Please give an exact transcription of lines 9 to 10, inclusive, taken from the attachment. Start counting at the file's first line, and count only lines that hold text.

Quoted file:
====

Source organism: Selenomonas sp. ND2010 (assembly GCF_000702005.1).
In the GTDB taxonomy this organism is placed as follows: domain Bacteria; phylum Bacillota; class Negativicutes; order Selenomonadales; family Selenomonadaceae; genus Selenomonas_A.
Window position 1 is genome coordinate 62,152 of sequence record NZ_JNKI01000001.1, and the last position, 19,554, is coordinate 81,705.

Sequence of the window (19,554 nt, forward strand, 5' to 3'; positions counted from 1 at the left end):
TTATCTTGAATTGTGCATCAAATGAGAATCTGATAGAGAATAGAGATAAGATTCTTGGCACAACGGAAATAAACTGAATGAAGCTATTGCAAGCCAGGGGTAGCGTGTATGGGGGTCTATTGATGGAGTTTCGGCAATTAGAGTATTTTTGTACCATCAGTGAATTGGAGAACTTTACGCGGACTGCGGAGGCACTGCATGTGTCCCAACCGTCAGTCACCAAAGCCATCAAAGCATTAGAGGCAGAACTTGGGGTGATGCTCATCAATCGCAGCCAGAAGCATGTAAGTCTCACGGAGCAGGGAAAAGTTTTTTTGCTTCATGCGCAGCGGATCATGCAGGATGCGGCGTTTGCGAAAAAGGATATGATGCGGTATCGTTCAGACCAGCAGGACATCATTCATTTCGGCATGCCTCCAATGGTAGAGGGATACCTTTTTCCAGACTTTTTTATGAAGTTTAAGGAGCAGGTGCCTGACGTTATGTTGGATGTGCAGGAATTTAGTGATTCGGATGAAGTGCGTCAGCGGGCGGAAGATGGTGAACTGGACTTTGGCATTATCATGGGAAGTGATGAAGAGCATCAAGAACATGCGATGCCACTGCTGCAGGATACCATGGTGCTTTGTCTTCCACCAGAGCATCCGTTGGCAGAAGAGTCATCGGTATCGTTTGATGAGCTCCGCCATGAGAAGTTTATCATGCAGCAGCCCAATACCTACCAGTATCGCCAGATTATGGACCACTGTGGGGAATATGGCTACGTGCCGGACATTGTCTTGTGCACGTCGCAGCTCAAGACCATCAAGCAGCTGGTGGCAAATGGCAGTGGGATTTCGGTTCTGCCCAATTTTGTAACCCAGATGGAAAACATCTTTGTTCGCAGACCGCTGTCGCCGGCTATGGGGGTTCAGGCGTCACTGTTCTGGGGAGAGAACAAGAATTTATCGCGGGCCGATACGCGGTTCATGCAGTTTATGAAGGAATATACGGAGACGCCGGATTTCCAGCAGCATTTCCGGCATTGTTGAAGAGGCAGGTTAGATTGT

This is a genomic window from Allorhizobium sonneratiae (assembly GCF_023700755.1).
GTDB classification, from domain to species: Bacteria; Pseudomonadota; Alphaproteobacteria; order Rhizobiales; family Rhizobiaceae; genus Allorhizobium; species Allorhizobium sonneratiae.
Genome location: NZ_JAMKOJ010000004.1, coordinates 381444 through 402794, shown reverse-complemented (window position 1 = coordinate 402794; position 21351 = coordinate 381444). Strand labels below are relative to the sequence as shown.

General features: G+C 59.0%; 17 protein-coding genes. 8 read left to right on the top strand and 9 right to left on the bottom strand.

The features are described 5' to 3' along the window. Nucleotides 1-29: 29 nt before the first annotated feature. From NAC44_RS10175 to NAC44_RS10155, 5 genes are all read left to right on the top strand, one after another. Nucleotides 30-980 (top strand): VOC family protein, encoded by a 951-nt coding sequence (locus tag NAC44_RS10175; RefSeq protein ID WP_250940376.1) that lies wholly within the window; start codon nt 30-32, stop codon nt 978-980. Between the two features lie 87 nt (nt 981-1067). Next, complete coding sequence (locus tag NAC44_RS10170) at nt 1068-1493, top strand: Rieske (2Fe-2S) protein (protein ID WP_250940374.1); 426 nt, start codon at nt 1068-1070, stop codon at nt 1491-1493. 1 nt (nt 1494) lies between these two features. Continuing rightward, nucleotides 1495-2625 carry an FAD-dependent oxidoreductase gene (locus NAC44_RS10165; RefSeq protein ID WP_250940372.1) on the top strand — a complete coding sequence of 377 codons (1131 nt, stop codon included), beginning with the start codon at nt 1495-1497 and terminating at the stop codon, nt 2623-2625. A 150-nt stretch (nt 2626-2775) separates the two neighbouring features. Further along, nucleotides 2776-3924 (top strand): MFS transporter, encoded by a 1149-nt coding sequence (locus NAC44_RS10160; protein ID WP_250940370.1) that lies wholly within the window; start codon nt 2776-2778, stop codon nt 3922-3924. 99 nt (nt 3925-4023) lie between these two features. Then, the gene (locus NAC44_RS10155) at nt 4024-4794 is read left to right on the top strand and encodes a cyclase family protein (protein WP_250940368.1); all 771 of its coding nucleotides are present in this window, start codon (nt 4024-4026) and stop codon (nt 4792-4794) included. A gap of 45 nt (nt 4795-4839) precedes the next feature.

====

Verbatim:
General features: G+C 59.0%; 17 protein-coding genes. 8 read left to right on the top strand and 9 right to left on the bottom strand.

The features are described 5' to 3' along the window. Nucleotides 1-29: 29 nt before the first annotated feature. From NAC44_RS10175 to NAC44_RS10155, 5 genes are all read left to right on the top strand, one after another. Nucleotides 30-980 (top strand): VOC family protein, encoded by a 951-nt coding sequence (locus tag NAC44_RS10175; RefSeq protein ID WP_250940376.1) that lies wholly within the window; start codon nt 30-32, stop codon nt 978-980. Between the two features lie 87 nt (nt 981-1067). Next, complete coding sequence (locus tag NAC44_RS10170) at nt 1068-1493, top strand: Rieske (2Fe-2S) protein (protein ID WP_250940374.1); 426 nt, start codon at nt 1068-1070, stop codon at nt 1491-1493. 1 nt (nt 1494) lies between these two features. Continuing rightward, nucleotides 1495-2625 carry an FAD-dependent oxidoreductase gene (locus NAC44_RS10165; RefSeq protein ID WP_250940372.1) on the top strand — a complete coding sequence of 377 codons (1131 nt, stop codon included), beginning with the start codon at nt 1495-1497 and terminating at the stop codon, nt 2623-2625. A 150-nt stretch (nt 2626-2775) separates the two neighbouring features. Further along, nucleotides 2776-3924 (top strand): MFS transporter, encoded by a 1149-nt coding sequence (locus NAC44_RS10160; protein ID WP_250940370.1) that lies wholly within the window; start codon nt 2776-2778, stop codon nt 3922-3924. 99 nt (nt 3925-4023) lie between these two features. Then, the gene (locus NAC44_RS10155) at nt 4024-4794 is read left to right on the top strand and encodes a cyclase family protein (protein WP_250940368.1); all 771 of its coding nucleotides are present in this window, start codon (nt 4024-4026) and stop codon (nt 4792-4794) included. A gap of 45 nt (nt 4795-4839) precedes the next feature.